I've created a displacement map which is based on the height of the mesh. The problem is that by the nature of this organic texture there is some self-intersecting geometry. I don't believe this can be avoided in this case, but I need to remove the resulting dark areas from the render because they will create unrealistically deep pits in the displacement. If I can do this at the rendering stage it will save a lot of time in the image post-processing stage, and produce more consistent and accurate results.

Displacement map with dark image artifacts in the cracks

Dark spots in the cracks = bad.

I tried isolating back-facing geometry and treating it the same as front-facing. This made no difference though, so it must be something about the layering of the geometry rather than the facing angle. I didn't expect to have such trouble with a simple height map gradient, but the overlapping geometry has turned out to be a challenge.

Any help appreciated.

  • $\begingroup$ I've looked into your file but I didn't figure it out, but maybe you can resolve it by making cracks without intersection. Check this: blender.stackexchange.com/questions/52284/voronoi-cracks-fac $\endgroup$ – cgslav Jun 18 '17 at 19:31
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    $\begingroup$ I've also looked into your file (with all the modifiers applied in the Viewport mode). It appears that the dark spots are real holes, and not an effect of the shader. You can zoom in and look around in "solid" view and see that it's actually a matter of topology. $\endgroup$ – Nicola Sap Jun 18 '17 at 19:34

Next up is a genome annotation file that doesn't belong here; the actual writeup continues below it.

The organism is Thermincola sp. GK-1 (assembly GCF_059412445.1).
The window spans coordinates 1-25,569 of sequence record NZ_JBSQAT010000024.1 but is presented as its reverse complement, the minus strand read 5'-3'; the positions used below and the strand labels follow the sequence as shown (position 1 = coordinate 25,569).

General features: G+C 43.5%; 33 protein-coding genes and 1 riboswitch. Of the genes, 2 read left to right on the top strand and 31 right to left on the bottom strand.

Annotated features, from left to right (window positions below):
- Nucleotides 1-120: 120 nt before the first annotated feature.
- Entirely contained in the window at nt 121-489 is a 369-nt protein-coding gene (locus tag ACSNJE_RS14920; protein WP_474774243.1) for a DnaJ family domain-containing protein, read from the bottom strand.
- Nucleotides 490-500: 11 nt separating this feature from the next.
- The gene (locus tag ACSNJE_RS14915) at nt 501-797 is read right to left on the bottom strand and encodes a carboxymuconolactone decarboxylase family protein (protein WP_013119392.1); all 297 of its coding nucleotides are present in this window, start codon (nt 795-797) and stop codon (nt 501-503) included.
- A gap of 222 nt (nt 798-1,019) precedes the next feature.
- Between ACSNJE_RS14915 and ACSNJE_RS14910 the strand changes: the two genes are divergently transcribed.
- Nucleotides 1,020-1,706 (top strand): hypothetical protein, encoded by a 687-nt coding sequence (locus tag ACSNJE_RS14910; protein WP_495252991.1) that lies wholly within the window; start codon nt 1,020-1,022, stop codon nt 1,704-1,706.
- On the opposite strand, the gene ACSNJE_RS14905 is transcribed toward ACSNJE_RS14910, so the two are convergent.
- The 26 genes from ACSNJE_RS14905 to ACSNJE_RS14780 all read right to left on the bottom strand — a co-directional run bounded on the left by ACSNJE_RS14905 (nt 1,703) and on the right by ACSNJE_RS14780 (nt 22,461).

• $\begingroup$ @NicolaSap Good observation about the holes. Since this is organic-style geometry being generated procedurally, I don't have precise control over the topology. This is a bit frustrating, but I think it can't be helped. But maybe there is a way to isolate the problem areas and additively blend them back in at more accurate values, or maybe just blur them in the compositor. Of course, smudging them out in Photoshop is the last resort and will work, but I can't help thinking there must be a better way. I'm open to any ideas. $\endgroup$ – Mentalist Jun 18 '17 at 19:45
  • $\begingroup$ @NicolaSap I'm thinking now that if I can isolate both the backfacing geometry and the holes (using the sky alpha) this might be all the information needed to create the necessary masks that can be used in the compositor to blur and/or lighten these problem areas. This is still all hypothetical at this point. More testing is needed. $\endgroup$ – Mentalist Jun 18 '17 at 20:01
  • $\begingroup$ Yep, it seem Remesh is causing actual wholes in the mesh continuity. Would cheating and adding a fake backdrop plane object behind the current one using the same shader suffice to fix it? $\endgroup$ – Duarte Farrajota Ramos Jun 18 '17 at 20:14

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